LITERATURE & WRITING: The RoadReading Like a Writer

Just as I am getting into Francine Prose’s section on the "beautiful" sentence, what better place to be than in a McCarthy novel?

Prose states: 

The well-made sentence transcends time and genre.  A beautiful sentence is a beautiful sentence, regardless of when it was written, or whether it appears in a play or a magazine article.  (p. 36)

And here’s McCarthy:

He’d carried his billfold about till it wore a cornershaped hole in his trousers.  Then one day he sat  by the roadside and took it out and went through the contents.  Some money, credit cards.  His driver’s license.  A picture of his wife.  He spread everything out on the blacktop.  Like gaming cards.  He pitched the sweatblackened piece of leather into the woods and sat holding the photograph.  Then he laid it down on the road also and then he stood and they went on.  (p. 43)

A brevity of language, delivered in short, clipped, grammatically incorrect incomplete sentences.  But the hopelessness, the almost breathlessness of the staccato structure instead of making it a single long sentence or two is planned.  By the time we get to the final moment of his brief action and reflection, we are with the character, in his head, feeling lost and turning our backs on all we’ve known.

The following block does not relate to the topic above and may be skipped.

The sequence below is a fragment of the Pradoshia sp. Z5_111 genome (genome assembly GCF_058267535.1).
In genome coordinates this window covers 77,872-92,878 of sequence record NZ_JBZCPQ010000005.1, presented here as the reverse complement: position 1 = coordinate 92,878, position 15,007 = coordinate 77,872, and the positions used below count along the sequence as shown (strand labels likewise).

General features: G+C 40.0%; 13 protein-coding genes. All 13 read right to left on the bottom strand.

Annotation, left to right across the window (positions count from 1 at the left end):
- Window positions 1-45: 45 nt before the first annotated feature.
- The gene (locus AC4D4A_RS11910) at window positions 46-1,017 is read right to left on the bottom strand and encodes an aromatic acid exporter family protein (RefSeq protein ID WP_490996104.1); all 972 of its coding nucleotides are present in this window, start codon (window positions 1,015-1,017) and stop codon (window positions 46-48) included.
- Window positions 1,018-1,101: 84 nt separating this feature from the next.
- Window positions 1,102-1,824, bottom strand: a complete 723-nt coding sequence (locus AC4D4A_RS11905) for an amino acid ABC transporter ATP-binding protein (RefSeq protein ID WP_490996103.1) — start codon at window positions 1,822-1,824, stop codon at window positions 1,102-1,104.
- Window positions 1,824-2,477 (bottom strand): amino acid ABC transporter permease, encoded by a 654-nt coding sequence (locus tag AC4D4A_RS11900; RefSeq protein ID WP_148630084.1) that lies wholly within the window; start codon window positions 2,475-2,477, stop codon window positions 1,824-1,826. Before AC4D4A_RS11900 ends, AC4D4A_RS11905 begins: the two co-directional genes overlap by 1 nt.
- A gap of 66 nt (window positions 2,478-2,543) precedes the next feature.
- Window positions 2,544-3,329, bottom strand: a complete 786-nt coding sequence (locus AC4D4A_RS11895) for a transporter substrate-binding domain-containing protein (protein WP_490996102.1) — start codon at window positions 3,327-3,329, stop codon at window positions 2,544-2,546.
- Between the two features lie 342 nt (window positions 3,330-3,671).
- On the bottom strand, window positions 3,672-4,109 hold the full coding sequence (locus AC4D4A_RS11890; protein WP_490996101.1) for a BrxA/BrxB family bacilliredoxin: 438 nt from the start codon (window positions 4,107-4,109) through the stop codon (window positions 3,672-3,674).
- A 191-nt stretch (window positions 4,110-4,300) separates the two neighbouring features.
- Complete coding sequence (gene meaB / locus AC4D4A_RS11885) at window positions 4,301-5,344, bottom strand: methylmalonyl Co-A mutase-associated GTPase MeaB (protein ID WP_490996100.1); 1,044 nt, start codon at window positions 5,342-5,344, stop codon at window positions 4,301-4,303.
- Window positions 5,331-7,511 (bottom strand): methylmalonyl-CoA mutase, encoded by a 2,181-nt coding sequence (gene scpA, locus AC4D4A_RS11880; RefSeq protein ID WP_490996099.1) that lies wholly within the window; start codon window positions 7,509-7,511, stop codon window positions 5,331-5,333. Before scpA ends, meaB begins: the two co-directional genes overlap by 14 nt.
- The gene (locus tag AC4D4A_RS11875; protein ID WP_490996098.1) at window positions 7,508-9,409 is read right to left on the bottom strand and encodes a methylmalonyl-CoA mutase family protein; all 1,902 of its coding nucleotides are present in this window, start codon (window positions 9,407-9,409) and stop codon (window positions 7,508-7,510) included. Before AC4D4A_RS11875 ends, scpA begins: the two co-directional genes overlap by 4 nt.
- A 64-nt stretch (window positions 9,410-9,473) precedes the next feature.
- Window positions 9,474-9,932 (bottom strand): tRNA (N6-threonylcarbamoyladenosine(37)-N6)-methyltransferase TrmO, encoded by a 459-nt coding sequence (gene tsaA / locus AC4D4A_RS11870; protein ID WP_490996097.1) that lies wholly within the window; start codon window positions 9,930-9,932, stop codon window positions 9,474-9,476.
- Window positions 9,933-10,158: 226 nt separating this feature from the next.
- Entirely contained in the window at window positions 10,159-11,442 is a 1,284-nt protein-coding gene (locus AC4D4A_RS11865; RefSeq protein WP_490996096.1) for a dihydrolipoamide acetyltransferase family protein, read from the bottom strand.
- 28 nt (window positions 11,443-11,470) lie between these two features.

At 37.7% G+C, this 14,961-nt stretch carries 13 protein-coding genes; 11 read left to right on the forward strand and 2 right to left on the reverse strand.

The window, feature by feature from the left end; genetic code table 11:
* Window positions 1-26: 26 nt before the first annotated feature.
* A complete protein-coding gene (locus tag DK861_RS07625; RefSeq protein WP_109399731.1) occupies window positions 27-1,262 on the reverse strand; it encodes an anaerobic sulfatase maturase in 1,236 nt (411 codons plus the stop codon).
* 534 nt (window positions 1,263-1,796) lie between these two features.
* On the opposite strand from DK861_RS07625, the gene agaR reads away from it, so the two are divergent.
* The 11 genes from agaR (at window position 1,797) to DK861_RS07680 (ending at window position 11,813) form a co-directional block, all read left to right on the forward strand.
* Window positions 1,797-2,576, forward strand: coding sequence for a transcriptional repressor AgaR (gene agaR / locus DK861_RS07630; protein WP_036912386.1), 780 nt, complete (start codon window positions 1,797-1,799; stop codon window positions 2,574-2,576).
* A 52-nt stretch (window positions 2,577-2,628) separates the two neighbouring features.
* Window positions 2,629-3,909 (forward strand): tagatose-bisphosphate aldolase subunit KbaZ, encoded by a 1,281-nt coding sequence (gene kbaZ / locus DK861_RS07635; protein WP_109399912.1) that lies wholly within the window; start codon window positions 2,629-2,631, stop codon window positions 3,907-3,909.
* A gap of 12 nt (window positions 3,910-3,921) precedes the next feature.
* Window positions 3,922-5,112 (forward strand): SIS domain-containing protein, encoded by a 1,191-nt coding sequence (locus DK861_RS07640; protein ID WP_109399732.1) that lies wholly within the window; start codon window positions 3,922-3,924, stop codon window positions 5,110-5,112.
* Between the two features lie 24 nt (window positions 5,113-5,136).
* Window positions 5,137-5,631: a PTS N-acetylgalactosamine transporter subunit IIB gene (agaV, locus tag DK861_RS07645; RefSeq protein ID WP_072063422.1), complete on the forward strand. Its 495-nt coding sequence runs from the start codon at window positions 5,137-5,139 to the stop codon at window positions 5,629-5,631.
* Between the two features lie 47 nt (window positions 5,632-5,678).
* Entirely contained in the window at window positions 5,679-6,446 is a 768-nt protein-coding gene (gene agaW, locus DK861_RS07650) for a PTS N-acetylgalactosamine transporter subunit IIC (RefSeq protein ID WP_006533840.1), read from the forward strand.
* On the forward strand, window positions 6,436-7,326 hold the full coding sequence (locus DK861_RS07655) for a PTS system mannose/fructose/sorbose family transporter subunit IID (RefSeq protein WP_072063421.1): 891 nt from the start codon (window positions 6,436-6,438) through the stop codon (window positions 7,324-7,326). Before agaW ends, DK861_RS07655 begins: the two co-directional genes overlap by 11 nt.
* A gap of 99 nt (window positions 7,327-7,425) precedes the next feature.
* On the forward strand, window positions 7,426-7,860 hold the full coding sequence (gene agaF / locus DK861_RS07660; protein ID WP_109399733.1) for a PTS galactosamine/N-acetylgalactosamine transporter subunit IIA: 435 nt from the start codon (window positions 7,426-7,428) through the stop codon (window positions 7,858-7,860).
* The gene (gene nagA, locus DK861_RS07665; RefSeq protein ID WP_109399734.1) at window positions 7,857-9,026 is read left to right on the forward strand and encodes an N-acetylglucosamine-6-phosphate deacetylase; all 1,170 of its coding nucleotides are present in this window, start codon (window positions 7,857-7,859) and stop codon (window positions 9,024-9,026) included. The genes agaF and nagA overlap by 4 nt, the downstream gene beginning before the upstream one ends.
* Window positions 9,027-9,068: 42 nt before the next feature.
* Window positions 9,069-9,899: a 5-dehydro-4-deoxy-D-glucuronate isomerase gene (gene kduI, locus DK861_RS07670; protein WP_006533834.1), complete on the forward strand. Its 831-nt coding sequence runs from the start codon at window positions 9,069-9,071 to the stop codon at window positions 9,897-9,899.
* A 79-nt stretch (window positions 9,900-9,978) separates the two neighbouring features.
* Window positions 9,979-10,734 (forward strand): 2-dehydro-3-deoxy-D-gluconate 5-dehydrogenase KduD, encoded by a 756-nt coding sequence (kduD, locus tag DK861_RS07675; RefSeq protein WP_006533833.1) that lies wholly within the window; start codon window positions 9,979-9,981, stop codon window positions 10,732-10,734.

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3 Responses to LITERATURE & WRITING: The RoadReading Like a Writer

  1. Sioux says:

    While I totally agree with the definition of a wonderful sentence, I guess I don’t know McCarthy well, and I am not appreciating the sentences you quoted as much as I ought. But I love the definition…it is totally true.

  2. I do agree that well-arranged grammar is ONE OF THE KEY in creating good work of literary. Yet, at times, we need poorly-arranged sentences to inject nuance, atmosphere, soul to a certain kind of story. In Indonesian literary, to take an example, we’ve got Joni Ariadinata, an outstanding short story writer who uses unfinished sentences, peculiar words, and that sort of thing, in telling a story about life in a slum area. Why? Because that’s how “slummers” think and speak. It is poetic to me and to many literary critics. It’s poetic for its “beautifully identical” immitation. Thanks for the blog. It’s a cool one.

  3. susan says:

    Sioux, you’re likely correct in that my example was not truly a good one–McCarthy has produced a treasure box of beauties in his books though. The power of the last sentence builds upon the necessary sentences that precede it, and perhaps this is a better example of structure that goes along with wawan-eko-yulianto’s comment about the precise play of language to achieve effect.

    Believe me, I’m sure I’ll be posting more of McCarthy’s prose before this book is finished.

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